BBC News is reporting that the UK is the largest audience for pirated TV programs available on the Internet. Many mainstream programs such as 24, Six Feet Under, and The Simpsons air weeks or months before the series reach the UK, and it seems evident that people aren't willing to wait to see them.
It is estimated that a typical episode of 24 is downloaded by about 100,000 people globally, with up to 20,000 of those being in the UK. It has been reported that an episode can be available online within an hour and 20 minutes of being shown, and as such could potentially be downloaded and watched before it is aired on the west coast of the US.
The BBC itself ran a trial last year of a so called "Interactive Media Player (iMP)" based on a p2p model that allowed users to download TV programs for up to eight days after they had been shown. A more extensive trial is expected later in the year.
Could this then be the future of television? Rather than companies like NTL bundling Internet access with their television products, we may see them providing television services using their Internet access products. Using technologies such as multicasting, this could prove highly successful in reducing bandwidth strain on their networks, if trends continue. Indeed companies like HomeChoice already allow you to watch TV using VDSL which operates over a BT phone line. Perhaps they are missing an opportunity by not getting on to the US networks for access to air their programs at the same time as they are being shown in the US. It seems the only sure fire way to reduce TV piracy.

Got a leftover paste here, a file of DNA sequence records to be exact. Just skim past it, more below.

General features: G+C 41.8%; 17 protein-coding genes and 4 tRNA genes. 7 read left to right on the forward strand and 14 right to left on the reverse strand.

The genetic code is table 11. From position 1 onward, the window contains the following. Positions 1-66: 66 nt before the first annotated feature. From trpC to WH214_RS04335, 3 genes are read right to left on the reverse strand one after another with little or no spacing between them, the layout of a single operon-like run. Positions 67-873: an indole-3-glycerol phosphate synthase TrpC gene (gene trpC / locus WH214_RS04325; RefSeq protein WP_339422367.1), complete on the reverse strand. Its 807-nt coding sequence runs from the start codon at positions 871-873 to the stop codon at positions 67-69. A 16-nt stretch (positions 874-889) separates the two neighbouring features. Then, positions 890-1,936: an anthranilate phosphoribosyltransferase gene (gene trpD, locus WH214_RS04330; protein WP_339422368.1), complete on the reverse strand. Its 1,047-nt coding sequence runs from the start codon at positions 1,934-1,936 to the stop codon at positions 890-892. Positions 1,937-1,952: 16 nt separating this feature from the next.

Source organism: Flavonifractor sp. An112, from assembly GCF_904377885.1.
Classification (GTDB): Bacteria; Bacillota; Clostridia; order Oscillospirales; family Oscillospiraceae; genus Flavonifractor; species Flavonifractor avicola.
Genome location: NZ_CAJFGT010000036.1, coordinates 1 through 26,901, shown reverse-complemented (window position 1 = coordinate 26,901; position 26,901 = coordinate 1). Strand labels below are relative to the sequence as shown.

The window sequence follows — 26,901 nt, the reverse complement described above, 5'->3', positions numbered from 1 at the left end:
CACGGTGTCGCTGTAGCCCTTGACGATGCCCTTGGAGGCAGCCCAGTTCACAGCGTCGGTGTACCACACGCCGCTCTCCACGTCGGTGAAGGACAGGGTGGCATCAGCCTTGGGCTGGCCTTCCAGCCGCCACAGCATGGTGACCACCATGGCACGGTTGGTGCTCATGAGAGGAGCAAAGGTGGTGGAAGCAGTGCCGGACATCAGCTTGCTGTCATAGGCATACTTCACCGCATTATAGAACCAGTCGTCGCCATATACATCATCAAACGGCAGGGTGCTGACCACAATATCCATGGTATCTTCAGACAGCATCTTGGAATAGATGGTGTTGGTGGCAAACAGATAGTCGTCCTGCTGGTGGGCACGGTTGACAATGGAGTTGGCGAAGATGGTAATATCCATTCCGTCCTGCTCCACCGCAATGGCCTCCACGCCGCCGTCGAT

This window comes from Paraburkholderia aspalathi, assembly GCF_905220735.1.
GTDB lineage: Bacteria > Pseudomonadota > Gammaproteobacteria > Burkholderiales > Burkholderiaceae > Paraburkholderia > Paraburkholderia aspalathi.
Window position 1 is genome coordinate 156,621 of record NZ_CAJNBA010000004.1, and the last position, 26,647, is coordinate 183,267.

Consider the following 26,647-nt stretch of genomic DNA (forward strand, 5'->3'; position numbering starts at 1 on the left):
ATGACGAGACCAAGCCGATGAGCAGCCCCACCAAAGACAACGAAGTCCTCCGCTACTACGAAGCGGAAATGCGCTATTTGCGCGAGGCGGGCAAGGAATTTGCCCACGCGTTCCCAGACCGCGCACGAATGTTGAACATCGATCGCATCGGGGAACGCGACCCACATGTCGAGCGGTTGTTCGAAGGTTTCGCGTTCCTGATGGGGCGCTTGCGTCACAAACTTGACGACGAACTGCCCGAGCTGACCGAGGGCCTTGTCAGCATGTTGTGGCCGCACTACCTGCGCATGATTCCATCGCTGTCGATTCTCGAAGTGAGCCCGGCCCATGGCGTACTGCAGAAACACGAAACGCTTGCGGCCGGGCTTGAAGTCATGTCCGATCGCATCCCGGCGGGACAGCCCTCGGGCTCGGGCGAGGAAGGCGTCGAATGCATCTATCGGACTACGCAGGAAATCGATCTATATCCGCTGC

One advantage could be removal of the large TV set in corner as it's currently known, and replacing it with a computer screen that allows you to watch TV, send e-mail, surf the Net and talk to your friends on Instant Messenger, all at the same time -- a true interactive television.
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